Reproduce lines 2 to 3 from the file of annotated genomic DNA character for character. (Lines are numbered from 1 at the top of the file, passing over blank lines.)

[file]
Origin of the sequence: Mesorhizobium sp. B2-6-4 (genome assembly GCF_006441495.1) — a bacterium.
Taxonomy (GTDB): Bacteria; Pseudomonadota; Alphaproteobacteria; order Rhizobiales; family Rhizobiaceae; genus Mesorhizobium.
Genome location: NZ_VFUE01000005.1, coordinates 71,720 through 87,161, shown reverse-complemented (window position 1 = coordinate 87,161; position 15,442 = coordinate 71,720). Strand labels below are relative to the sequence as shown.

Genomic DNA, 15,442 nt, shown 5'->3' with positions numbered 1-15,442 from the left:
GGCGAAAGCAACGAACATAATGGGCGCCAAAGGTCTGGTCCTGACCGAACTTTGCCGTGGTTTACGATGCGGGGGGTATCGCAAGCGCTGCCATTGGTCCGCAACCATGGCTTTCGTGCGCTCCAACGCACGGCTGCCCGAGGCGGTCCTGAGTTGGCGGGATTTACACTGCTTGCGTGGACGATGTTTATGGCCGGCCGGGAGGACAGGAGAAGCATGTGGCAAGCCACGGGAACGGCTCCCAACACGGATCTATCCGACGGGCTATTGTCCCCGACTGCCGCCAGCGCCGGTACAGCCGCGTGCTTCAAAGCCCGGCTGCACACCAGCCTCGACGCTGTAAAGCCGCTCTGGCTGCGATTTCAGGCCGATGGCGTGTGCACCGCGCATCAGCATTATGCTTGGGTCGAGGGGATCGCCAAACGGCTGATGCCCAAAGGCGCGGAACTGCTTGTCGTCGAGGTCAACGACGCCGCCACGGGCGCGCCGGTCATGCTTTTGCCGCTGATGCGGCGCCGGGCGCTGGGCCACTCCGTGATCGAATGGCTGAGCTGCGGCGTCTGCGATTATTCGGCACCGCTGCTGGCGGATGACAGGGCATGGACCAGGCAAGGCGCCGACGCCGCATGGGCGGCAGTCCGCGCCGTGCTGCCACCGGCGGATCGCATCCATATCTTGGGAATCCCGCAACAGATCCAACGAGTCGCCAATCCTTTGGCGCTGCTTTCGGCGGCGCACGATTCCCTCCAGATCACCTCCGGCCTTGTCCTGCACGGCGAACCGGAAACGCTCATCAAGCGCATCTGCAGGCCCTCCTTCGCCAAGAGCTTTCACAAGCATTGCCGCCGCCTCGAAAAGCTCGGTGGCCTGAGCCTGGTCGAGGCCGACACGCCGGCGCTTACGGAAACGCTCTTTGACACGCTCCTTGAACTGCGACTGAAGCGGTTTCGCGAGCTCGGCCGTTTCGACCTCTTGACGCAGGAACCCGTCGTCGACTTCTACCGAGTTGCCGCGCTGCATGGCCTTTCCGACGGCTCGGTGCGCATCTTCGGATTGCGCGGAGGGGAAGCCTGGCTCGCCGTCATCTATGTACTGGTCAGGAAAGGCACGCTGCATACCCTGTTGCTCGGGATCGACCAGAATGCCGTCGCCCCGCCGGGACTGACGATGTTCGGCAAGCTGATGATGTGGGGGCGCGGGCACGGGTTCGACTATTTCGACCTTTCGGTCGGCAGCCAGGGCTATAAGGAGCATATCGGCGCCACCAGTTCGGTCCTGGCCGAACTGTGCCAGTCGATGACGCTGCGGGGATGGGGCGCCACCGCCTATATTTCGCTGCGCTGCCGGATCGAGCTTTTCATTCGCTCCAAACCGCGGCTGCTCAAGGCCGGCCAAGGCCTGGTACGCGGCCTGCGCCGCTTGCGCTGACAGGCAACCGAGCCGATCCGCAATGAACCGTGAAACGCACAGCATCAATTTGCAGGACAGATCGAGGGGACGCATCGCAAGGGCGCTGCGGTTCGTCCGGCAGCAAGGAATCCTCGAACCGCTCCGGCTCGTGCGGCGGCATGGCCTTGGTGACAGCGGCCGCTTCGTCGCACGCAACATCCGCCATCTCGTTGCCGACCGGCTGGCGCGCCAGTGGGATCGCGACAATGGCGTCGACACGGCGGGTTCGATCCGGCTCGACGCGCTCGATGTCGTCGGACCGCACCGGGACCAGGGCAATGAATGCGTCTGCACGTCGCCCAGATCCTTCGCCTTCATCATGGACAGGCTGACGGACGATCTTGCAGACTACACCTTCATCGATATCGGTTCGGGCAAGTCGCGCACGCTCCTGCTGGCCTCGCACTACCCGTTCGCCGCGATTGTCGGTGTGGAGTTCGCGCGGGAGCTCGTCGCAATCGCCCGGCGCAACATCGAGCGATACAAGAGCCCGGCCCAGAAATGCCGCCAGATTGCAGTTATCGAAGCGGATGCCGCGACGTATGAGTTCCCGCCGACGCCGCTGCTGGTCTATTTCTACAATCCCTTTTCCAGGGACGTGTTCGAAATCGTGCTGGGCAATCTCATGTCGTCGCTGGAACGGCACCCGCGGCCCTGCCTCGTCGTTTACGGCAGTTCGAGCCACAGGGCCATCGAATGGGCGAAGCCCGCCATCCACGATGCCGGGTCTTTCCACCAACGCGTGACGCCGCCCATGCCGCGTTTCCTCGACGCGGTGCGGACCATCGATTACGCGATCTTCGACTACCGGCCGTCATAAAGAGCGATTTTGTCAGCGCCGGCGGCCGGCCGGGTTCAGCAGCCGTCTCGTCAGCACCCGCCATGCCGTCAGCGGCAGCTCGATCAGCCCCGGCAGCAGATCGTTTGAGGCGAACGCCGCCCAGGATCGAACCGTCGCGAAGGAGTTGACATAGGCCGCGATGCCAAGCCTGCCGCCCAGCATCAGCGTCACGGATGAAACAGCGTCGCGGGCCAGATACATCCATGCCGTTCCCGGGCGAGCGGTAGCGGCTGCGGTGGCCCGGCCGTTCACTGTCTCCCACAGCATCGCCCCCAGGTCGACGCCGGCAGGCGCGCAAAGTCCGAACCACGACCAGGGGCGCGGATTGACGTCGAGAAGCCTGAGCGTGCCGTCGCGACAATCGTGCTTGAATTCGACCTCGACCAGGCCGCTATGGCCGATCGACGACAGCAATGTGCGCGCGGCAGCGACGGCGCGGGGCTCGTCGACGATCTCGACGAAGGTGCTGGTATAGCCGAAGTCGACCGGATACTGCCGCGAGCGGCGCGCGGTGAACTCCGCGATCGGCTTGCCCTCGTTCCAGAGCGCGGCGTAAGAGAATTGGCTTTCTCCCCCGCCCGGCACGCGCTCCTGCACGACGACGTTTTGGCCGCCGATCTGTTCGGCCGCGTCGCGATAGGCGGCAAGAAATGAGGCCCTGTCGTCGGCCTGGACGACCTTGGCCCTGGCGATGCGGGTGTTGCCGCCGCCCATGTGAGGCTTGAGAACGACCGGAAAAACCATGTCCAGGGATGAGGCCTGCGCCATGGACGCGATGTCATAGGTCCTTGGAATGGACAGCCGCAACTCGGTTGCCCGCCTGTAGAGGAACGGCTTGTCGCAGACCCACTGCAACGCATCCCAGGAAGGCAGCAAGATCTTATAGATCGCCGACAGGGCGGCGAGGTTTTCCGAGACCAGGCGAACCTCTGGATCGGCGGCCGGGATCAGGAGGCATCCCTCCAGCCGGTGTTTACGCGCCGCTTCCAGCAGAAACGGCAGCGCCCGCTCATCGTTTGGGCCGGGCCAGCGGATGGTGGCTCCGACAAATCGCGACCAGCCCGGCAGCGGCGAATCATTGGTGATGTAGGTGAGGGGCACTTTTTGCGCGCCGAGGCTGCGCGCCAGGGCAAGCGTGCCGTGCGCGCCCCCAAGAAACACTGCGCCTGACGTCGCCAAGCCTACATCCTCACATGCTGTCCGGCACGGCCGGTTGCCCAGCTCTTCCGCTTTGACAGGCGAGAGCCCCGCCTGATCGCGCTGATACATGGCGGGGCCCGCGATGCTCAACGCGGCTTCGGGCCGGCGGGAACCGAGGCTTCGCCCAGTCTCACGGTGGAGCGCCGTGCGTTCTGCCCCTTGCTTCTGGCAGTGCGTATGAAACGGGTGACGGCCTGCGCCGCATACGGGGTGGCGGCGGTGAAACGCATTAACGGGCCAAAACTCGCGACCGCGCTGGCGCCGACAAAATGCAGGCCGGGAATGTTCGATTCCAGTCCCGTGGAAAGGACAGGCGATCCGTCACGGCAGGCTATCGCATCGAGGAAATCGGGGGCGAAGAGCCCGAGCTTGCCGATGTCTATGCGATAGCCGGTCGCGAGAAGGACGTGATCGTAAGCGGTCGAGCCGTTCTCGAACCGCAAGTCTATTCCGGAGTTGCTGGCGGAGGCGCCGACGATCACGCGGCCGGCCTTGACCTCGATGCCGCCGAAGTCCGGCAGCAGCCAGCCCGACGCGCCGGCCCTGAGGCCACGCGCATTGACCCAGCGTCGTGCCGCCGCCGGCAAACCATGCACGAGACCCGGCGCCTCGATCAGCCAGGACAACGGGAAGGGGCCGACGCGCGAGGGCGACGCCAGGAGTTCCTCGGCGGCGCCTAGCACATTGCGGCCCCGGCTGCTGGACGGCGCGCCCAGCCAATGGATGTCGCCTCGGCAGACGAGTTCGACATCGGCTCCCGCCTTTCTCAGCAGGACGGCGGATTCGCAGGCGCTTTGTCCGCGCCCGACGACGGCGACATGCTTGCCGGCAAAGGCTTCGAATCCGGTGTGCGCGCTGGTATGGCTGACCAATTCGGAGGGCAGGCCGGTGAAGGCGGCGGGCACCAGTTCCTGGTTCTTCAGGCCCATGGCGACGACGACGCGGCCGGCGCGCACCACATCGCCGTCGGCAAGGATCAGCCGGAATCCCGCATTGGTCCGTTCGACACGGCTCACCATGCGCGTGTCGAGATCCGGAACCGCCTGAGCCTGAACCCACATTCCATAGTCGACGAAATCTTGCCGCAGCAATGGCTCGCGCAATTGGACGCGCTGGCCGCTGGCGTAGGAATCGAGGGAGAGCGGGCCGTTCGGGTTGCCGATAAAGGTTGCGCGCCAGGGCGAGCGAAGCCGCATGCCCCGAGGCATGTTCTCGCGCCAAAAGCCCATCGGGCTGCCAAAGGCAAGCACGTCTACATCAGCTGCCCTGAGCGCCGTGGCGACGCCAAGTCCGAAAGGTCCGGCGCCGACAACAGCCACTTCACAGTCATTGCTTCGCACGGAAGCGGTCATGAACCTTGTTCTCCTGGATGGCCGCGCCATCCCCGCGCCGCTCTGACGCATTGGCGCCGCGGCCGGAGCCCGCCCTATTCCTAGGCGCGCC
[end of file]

Taxonomy (GTDB): Bacteria; Pseudomonadota; Alphaproteobacteria; order Rhizobiales; family Rhizobiaceae; genus Mesorhizobium.
Genome location: NZ_VFUE01000005.1, coordinates 71,720 through 87,161, shown reverse-complemented (window position 1 = coordinate 87,161; position 15,442 = coordinate 71,720). Strand labels below are relative to the sequence as shown.